Androgyny and Givenchy: A glimpse into ‘Audrey Hepburn: Portraits of an Icon’

Audrey Hepburn was Hubert de Givenchy’s muse and a fashion figurehead of the twentieth-century. She had the makings of a style icon: one who would take the fashion world by storm. The National Portrait Gallery have opened their doors to the ‘Audrey Hepburn: Portraits of an Icon’ exhibition and on the most simplistic level, the layout of the room alone reflects Hepburn’s minimalism and elegance. The exhibition displays a selection of photographs creating a timeline of the icon’s incredible life and whilst they do so successfully, they capture her elfin beauty and chic style perhaps the most effectively.

A few steps into the exhibition and the first photograph that immediately grabs your attention is one taken by Irvin Pen for ‘Vogue America’ in 1951. Hepburn pulls off a simple black crew neck sweater: a piece that would soon become one of her signature items featuring in a number of her cool compositions. The minimalistic sweater is perfectly styled for her elegant figure and the dark colour is universally flattering, drawing attention to the intricacy of the face. This single photograph conveys that Audrey Hepburn was all about making a simple garment bold and beautiful.

Moving further into the exhibition, there are a number of photographs that capture Hepburn in crisp, clean, shirts in shades of light blue and cool white. This is by far her most androgynous look, leaning towards tomboy, yet she still manages to remain effortlessly chic. Photographed by Mark Shaw, during the filming of ‘Sabrina’, Hepburn’s look consists of a fitted white shirt with oversized sleeves and a turned up collar. This is paired with cropped, tailored, trousers creating a sharp and sophisticated silhouette. Shaw describes his model’s style as the definition of ‘glamour and magnetism’, blurring the boundaries between conventional depictions of masculine and feminine.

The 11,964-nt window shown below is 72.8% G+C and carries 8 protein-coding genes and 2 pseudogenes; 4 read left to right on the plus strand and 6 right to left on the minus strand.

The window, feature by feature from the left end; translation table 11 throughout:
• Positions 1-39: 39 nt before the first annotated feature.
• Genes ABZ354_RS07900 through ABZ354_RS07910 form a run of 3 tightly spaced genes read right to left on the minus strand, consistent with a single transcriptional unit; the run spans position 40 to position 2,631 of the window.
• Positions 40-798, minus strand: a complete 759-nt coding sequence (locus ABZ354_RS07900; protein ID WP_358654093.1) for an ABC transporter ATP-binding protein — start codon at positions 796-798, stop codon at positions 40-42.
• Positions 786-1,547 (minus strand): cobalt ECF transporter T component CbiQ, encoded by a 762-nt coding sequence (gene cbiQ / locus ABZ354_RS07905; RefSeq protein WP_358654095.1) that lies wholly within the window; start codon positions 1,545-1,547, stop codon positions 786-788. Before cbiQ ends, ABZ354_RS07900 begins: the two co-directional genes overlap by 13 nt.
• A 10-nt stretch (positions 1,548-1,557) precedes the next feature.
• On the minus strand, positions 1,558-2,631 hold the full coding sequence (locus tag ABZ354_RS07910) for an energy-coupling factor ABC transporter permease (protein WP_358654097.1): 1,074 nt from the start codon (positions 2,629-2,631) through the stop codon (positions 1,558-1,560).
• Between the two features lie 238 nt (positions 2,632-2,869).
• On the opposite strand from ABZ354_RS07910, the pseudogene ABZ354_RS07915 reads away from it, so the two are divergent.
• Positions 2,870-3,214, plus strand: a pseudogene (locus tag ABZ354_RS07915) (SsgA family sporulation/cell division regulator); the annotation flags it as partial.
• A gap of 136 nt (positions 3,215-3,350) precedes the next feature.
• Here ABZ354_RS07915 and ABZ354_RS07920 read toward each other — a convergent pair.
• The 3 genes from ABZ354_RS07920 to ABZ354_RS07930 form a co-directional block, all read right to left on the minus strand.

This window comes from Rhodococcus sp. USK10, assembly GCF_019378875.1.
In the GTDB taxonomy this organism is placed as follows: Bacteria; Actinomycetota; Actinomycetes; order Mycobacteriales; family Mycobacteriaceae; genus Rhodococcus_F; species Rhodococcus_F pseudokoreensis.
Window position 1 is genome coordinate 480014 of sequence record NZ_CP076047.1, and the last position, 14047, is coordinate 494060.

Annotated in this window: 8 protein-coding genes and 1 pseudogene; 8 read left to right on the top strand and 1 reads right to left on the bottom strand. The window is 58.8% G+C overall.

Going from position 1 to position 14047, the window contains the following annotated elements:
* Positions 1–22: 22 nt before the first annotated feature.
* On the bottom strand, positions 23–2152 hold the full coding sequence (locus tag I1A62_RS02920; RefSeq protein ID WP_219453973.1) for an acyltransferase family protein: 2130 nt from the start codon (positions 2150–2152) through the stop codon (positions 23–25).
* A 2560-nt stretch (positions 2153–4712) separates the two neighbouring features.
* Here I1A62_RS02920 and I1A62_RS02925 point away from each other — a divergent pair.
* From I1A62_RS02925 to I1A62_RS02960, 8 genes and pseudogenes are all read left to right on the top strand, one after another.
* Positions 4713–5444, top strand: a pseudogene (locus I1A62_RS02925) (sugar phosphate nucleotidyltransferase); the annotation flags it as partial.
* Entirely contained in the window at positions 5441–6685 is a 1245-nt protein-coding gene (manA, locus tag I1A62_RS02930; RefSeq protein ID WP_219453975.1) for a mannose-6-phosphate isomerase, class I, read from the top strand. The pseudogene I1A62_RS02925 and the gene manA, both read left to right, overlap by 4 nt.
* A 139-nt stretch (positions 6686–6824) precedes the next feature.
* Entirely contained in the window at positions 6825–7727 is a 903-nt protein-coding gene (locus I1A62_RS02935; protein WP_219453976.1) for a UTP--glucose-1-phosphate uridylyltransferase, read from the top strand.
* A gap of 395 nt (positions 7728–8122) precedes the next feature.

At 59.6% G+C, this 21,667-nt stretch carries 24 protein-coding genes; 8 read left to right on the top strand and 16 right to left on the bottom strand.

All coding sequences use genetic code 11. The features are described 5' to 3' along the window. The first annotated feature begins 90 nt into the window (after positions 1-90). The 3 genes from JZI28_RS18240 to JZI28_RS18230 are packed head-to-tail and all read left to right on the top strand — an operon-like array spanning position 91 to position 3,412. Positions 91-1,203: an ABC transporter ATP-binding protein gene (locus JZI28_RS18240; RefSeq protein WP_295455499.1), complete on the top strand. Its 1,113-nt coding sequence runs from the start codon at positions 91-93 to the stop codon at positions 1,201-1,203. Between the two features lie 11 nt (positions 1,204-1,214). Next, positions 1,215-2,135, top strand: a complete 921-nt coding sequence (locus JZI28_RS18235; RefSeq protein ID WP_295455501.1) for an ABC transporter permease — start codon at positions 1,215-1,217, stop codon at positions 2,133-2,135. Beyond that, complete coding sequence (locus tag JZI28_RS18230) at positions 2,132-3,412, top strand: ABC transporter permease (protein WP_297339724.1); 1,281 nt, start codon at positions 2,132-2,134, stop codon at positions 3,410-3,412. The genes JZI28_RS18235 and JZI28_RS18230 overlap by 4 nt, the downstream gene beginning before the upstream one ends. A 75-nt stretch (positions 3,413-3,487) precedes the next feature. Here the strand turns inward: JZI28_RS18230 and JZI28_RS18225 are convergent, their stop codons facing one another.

Delving deeper into the exhibition you can discover photographs that depict Hepburn’s charming feminine style, creating a heady juxtaposition of the previously showcased androgyny. A standout piece, taken by Norman Parkinson, is the featuring picture for the exhibition itself. Here, Hepburn epitomises her role as Givenchy’s muse as she sports a pink cocktail dress from the designer’s Spring/Summer collection in 1955. The narrow waist and full pleated skirt of the dress are typical of the new look silhouette that was so popular in the post-war period, following Christian Dior’s introduction of this style in 1947. Hepburn’s attire embodies all modes of femininity during the 1950s.

Following this photograph is a shot of Hepburn sporting her most famous look – the look that defines her as the fashion icon she is today. The black, satin, evening gown, long and with a fitted bodice, slightly gathered at the waist and a sultry slit exposing one thigh. This Givenchy dress is cited as one of the most iconic items of clothing in the history of the twentieth-century and quite possibly the most famous ‘little black dress’ of all time. A photograph capturing Hepburn in this elegant dress was mandatory to making the exhibition whole.

Whilst reflecting on the array of magazine covers that Audrey Hepburn graces, you realise the domino effect she has had on the fashion industry today. Once styled by Audrey, androgynous style instantly became effortlessly elegant, chic and fashionable. The actress and humanitarian’s style is eternal and the exhibition captures this in the most striking collection of photographs. They say a picture is worth a thousand words, but one word in particular comes to mind when viewing this heralded icon: timeless. ‘Audrey Hepburn: Portraits of an Icon’ is certainly a must see for all fashion and photography enthusiasts out there.

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